Kaine, Allen Talk Technology in Reston
Taxes, growing economy, government contracting on the minds of U.S. Senate candidates at Technology Town Hall.
U.S. Senate hopefuls Tim Kaine (D) and George Allen (R) discussed taxes, growing and keeping talent, government contracting and cybersecurity at a technology town hall sponsored by the Northern Virginia Technology Council at Microsoft's Reston offices on Thursday.
The forum was the first joint appearance by the candidates since Allen won the Republican primary earlier this month.
Kaine outlined his impact as governor of Virginia (2006-10), attracting new businesses to the state during the deepest recession in 70 years. He is running on a platform of keeping and attracting talent (by investing in education, offering more opportunities for veterans), investing in infrastructure (Rail to Dulles shows "we can build things again") and being good financial stewards (narrowing the federal deficit by cutting defense spending and eliminating Bush tax cuts).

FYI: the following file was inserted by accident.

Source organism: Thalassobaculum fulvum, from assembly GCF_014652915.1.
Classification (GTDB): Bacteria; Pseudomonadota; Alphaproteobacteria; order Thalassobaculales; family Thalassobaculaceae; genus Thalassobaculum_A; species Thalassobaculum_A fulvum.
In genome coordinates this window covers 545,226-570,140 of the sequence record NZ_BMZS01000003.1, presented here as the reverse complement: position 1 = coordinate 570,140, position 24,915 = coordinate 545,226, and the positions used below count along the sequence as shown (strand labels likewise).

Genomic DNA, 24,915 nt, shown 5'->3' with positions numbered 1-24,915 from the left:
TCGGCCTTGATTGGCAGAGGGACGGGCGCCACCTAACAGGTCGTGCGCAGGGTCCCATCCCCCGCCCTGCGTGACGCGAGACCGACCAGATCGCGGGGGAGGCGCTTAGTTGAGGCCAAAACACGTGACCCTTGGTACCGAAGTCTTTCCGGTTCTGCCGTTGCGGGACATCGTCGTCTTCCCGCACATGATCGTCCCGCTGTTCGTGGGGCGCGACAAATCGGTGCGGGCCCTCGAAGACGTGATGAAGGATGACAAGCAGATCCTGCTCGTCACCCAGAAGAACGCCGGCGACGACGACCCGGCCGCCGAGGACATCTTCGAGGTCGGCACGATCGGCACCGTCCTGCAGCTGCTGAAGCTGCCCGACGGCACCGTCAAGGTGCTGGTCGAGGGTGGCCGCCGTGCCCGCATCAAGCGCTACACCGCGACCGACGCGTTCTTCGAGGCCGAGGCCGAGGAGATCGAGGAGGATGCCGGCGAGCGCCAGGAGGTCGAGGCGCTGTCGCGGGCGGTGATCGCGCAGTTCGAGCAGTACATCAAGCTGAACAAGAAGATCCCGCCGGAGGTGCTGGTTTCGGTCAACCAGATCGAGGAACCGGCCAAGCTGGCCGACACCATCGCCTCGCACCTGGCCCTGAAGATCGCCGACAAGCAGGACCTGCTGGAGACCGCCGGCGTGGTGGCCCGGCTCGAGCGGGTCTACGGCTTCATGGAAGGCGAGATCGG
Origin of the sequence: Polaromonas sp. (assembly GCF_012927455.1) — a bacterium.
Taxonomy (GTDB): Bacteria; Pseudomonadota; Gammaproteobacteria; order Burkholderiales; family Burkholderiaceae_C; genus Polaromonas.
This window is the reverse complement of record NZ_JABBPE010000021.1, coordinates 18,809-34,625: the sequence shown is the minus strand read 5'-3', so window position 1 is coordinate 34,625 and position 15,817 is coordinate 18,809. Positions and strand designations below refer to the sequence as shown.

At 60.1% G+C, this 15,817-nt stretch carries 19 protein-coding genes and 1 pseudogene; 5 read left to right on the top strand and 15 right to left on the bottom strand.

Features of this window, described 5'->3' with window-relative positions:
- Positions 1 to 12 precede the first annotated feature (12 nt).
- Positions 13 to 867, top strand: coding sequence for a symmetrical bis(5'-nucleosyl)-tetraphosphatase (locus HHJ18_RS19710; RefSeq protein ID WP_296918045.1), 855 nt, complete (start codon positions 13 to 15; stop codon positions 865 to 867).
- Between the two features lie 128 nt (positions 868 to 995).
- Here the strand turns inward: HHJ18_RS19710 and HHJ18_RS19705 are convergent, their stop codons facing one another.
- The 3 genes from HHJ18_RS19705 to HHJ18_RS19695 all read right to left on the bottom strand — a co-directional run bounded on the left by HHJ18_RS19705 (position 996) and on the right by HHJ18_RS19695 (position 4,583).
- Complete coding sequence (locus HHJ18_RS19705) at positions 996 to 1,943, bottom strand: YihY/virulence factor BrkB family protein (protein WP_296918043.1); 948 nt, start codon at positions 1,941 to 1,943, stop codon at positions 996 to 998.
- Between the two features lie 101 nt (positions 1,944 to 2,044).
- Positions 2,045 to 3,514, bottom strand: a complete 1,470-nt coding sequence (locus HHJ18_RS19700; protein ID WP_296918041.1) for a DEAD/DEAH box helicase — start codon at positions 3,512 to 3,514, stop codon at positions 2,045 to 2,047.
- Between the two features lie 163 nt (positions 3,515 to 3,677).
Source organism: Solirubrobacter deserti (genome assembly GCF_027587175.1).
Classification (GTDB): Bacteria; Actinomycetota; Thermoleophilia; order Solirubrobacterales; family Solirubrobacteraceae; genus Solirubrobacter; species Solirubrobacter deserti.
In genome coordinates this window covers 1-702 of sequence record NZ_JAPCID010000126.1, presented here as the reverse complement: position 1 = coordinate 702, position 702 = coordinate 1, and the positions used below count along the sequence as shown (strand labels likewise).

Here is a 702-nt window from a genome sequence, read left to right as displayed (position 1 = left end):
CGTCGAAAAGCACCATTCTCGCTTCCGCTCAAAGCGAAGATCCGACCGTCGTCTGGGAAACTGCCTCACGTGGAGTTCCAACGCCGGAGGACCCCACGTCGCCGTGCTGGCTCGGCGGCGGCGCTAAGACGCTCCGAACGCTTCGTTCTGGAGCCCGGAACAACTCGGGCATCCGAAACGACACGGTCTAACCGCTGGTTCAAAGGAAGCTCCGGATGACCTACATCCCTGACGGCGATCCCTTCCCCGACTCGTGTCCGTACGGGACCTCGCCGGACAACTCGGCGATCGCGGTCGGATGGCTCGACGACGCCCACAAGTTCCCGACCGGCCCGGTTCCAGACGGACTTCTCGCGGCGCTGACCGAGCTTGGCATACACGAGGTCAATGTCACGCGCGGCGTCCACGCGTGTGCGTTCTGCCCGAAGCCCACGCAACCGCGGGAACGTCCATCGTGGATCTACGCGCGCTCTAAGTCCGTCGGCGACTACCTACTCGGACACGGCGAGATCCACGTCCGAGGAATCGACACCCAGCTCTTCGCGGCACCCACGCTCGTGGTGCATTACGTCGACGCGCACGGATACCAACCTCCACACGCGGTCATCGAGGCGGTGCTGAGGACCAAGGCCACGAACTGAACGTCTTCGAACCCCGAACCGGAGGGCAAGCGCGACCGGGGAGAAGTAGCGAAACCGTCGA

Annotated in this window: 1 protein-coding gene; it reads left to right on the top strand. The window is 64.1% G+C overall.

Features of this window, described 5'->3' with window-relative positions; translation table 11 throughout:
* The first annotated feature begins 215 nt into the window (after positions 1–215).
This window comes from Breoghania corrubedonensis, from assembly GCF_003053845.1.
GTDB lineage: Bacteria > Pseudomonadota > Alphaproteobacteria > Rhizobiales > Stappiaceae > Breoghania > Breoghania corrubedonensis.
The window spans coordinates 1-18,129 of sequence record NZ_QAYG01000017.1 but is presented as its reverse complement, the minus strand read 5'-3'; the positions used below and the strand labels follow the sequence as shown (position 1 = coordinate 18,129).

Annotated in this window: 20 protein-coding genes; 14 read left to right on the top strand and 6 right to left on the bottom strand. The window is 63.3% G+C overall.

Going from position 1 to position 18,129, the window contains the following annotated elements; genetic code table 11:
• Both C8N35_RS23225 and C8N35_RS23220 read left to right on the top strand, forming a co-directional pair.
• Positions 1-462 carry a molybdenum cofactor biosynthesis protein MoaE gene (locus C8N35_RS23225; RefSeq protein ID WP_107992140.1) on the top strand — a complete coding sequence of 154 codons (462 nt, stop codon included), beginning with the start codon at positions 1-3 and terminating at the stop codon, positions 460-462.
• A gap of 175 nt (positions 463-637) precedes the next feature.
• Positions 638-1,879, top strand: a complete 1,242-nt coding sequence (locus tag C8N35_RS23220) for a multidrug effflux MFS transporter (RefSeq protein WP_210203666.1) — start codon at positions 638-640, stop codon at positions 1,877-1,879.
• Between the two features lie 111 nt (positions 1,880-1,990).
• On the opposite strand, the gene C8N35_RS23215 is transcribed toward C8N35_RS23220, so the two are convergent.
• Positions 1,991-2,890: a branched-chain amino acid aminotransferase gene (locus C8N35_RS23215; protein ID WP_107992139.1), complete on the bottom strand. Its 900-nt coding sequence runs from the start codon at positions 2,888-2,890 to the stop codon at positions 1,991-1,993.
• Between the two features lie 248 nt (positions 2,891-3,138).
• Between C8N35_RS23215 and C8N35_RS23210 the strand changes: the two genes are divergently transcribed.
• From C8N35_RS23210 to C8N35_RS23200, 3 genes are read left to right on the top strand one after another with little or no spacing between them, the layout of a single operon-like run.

Allen, a former governor (1994-1998) and U.S. Senator (2001-06), highlighted the role technology plays in Virginia's — particularly Northern Virginia's — economy. Allen talked about the principles of his platform in 2012 - to rein in regulators, make tax laws simpler, release alternative energy and setting education priorities.
The candidates did not share the stage, but were asked the same questions from a panel of NVTC leaders and then took a few questions from the audience.
Among the highlights:
*Sequestration — Defense contractors could face a significant drop-off in their government businesses if the federal government's automatic spending cuts resulting from last year's debt-ceiling agreement take effect in January.
Kaine: "I believe the Gang of Six should work very hard to put out a plan. I don't think there will be a committee vote before Election Day, but the plan should have a mix of of tax reform and expense cuts."
Allen: "The latest deal from last year — I did not support it. I saw it as Washington punting, abdicating responsibility. It has failed. What needs to be done is to set priorities. The only reform that is going to work is a balanced budget requirement. It is not so hard to understand - don't spend more than you are taking in to get the economy moving. Lets have some certainty in our tax policy so businesses can invest and create jobs."